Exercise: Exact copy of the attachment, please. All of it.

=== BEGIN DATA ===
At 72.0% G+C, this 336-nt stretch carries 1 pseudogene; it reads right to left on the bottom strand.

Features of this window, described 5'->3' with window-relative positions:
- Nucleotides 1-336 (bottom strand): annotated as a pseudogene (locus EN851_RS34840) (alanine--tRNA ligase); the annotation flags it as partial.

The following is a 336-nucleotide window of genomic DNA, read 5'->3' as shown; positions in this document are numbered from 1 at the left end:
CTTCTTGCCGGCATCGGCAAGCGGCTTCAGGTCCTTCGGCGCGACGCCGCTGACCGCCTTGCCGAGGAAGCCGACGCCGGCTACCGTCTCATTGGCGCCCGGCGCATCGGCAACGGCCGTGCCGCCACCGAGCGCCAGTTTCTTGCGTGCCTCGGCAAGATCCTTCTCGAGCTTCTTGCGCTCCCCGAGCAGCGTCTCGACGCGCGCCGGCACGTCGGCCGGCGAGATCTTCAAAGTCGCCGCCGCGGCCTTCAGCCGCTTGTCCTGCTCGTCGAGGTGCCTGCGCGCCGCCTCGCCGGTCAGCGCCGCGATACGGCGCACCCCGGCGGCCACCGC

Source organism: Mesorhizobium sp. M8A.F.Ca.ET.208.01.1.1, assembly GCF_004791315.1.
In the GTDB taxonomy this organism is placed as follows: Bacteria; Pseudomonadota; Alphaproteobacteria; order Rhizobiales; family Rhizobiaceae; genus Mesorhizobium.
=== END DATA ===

At 72.0% G+C, this 336-nt stretch carries 1 pseudogene; it reads right to left on the bottom strand.

Features of this window, described 5'->3' with window-relative positions:
- Nucleotides 1-336 (bottom strand): annotated as a pseudogene (locus EN851_RS34840) (alanine--tRNA ligase); the annotation flags it as partial.

The following is a 336-nucleotide window of genomic DNA, read 5'->3' as shown; positions in this document are numbered from 1 at the left end:
CTTCTTGCCGGCATCGGCAAGCGGCTTCAGGTCCTTCGGCGCGACGCCGCTGACCGCCTTGCCGAGGAAGCCGACGCCGGCTACCGTCTCATTGGCGCCCGGCGCATCGGCAACGGCCGTGCCGCCACCGAGCGCCAGTTTCTTGCGTGCCTCGGCAAGATCCTTCTCGAGCTTCTTGCGCTCCCCGAGCAGCGTCTCGACGCGCGCCGGCACGTCGGCCGGCGAGATCTTCAAAGTCGCCGCCGCGGCCTTCAGCCGCTTGTCCTGCTCGTCGAGGTGCCTGCGCGCCGCCTCGCCGGTCAGCGCCGCGATACGGCGCACCCCGGCGGCCACCGC

Source organism: Mesorhizobium sp. M8A.F.Ca.ET.208.01.1.1, assembly GCF_004791315.1.
In the GTDB taxonomy this organism is placed as follows: Bacteria; Pseudomonadota; Alphaproteobacteria; order Rhizobiales; family Rhizobiaceae; genus Mesorhizobium.